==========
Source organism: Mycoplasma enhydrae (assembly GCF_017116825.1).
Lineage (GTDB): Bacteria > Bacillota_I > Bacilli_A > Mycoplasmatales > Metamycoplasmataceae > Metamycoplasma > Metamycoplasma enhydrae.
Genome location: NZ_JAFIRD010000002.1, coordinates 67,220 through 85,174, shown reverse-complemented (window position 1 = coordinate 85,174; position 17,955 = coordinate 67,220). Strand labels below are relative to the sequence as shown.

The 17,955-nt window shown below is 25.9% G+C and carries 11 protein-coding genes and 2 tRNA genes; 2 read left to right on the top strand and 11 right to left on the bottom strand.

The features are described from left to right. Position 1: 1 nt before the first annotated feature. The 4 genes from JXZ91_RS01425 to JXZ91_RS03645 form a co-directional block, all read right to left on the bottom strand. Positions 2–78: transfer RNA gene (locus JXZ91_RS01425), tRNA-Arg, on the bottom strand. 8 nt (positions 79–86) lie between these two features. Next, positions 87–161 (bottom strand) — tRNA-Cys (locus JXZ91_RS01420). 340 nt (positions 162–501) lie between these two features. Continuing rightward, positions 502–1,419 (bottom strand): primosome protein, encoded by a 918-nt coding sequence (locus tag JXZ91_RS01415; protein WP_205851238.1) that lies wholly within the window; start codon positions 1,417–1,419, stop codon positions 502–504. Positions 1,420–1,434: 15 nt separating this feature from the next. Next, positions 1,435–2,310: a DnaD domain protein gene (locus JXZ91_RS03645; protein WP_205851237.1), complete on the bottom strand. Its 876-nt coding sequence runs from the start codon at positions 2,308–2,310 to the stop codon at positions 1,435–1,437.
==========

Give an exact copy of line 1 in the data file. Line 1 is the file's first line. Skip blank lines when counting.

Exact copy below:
Source organism: Mycoplasma enhydrae (assembly GCF_017116825.1).